Department of Mathematics Syllabus

This syllabus is advisory only. For details on a particular instructor's syllabus (including books), consult the instructor's course page. For a list of what courses are being taught each quarter, refer to the Courses page.

MAT 22B: Differential Equations
Approved: 2000-09-01 (revised 2011-07-01, Bruno Nachtergaele)

Suggested Textbook: (actual textbook varies by instructor; check your instructor)
Elementary Differential Equations and Boundary Value Problems, 9th Edition, by Boyce/DiPrima (Wiley; $157.12 via Amazon.com)
Search by ISBN on Amazon: 978-0470383346

Suggested Schedule:

Lecture(s)

Sections

Comments/Topics

1 and 2

1.1-3

Introduction and terminology, direction fields, discussion and solution of some ODE

3

2.1

Linear equations; integrating factors

4

2.2

Separable equations

5

2.3-4

Modeling, mechanics; Linear versus non-linear equations

6

2.5

Autonomous equations; Population dynamics

7

2.7

Numerical approximation; Euler’s method

8

2.8

Existence and uniqueness theorem

9

2.9

First order difference equations

10

3.1

Homogeneous 2nd order equations with constant coefficients

11 and 12

3.2-3

Fundamental solutions, linear independence, Wronskian

13

3.4

Complex roots

14

3.5

Repeated roots; Reduction of order

15

3.6

Nonhomogeneous equations; Method of undetermined coefficients

16

3.7

Variation of parameters

17

3.8-9

Applications to oscillating systems

18

6.1

Laplace Transform, definition

19

6.2

Solution of initial value problems with Laplace Transform

20

7.1

Systems of linear ODE, introduction

21

7.2-3

Review of related linear algebra

22

7.4

Basic theory of first order linear systems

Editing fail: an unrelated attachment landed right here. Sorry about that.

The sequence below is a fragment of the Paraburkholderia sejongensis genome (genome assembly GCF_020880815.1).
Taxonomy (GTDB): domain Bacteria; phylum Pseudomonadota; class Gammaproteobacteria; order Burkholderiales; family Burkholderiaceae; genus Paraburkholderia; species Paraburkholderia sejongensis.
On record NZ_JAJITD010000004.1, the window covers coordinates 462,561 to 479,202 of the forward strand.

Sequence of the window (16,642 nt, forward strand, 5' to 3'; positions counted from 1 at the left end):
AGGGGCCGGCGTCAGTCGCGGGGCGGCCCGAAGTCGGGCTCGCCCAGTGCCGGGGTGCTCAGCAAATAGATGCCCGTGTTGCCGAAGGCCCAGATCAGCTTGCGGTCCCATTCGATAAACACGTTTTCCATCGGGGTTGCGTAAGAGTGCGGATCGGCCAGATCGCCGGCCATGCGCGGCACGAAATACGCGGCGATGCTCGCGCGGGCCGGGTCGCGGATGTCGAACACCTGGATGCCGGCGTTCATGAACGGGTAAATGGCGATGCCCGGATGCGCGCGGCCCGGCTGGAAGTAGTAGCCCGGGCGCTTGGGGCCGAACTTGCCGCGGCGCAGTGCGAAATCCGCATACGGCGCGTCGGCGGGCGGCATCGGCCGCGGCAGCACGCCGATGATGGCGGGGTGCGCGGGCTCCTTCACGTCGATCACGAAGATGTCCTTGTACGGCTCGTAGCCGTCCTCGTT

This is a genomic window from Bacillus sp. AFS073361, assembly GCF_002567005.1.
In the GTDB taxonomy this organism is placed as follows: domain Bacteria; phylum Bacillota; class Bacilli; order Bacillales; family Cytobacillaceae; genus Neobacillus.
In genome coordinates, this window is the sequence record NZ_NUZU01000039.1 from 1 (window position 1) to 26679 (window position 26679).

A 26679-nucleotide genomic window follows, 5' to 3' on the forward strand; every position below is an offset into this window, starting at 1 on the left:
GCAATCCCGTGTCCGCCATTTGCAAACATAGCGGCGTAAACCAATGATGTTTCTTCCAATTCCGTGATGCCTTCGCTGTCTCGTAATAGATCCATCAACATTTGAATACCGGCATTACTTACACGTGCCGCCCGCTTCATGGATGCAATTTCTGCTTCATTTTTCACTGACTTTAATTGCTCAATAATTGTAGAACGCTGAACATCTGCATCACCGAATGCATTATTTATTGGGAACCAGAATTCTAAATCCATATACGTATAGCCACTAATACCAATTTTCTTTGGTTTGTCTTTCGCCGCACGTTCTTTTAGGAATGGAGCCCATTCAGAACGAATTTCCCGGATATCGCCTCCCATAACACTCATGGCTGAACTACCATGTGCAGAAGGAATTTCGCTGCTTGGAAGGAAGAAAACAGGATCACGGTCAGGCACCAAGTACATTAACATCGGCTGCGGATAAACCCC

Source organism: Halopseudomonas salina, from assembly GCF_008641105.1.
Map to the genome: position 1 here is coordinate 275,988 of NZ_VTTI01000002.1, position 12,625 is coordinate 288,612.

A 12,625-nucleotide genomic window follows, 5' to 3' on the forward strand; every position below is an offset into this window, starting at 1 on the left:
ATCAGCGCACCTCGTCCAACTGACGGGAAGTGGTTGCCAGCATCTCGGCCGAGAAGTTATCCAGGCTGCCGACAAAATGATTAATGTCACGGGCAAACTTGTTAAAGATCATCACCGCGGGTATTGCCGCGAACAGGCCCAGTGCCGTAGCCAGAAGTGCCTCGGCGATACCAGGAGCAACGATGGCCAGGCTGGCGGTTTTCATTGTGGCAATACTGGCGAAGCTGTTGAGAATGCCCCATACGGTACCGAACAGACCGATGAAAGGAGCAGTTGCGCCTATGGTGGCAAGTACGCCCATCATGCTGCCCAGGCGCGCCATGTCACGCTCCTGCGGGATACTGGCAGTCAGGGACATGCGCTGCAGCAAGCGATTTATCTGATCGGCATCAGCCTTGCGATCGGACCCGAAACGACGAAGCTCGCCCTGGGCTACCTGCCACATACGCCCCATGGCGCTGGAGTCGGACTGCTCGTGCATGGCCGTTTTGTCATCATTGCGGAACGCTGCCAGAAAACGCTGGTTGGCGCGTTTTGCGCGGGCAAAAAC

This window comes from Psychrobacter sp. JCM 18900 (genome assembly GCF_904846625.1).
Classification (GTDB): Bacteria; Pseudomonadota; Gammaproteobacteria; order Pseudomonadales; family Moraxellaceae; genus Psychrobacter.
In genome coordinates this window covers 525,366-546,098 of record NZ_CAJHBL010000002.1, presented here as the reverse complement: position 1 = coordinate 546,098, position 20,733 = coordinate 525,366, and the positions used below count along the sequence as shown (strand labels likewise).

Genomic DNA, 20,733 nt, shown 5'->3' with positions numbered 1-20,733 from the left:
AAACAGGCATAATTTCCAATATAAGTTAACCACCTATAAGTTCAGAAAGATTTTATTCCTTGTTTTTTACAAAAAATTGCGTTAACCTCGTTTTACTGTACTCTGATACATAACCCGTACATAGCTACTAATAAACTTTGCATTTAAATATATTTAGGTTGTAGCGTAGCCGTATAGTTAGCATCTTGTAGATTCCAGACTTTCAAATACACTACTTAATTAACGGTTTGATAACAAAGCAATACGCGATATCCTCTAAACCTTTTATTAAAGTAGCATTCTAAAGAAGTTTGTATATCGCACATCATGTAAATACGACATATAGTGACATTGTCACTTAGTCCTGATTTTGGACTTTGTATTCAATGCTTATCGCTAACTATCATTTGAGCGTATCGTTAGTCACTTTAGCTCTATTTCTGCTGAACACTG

23

7.5

Homogeneous linear systems with constant coefficients

24

7.6

Complex eigenvalues

25

7.7

Fundamental matrices

26

7.8

Repeated eigenvalues

27

7.9

Nonhomogeneous linear systems

28


Applications and review

Additional Notes:

This syllabus is based on 27 50-minute lectures. This usually leaves two lectures for midterms, e.g. midterm one covering the material of Chapters 1 and 2, and midterm two covering the material of Chapters 3 and 6. Alternatively, one can hold one midterm and have a lecture on applications (and/or review) at the end.

There are several interesting options to extend and/or modify this material:

• One could spend additional time in the beginning on examples of different types of ODE, their solution and applications; then summarize the basic methods a bit more quickly.
• Include treatment of linear systems using the Laplace transform.
• Section 2.9 on first Order Difference Equations can be considered optional. Alternatively, it can be expanded with a discussion of iterated maps (e.g. the logistic map).
• Section 2.7 on Numerical Approximations: Euler’s Method could be the starting point for project(s) using Matlab or another software package.
• There are many computations in this course that can be further explored with a mathematical software package such as Matlab, Maple or Mathematica. In particular, Section 2.7 on Numerical Approximations: Eulerâs Method is the starting point for project(s) using Matlab or another software package.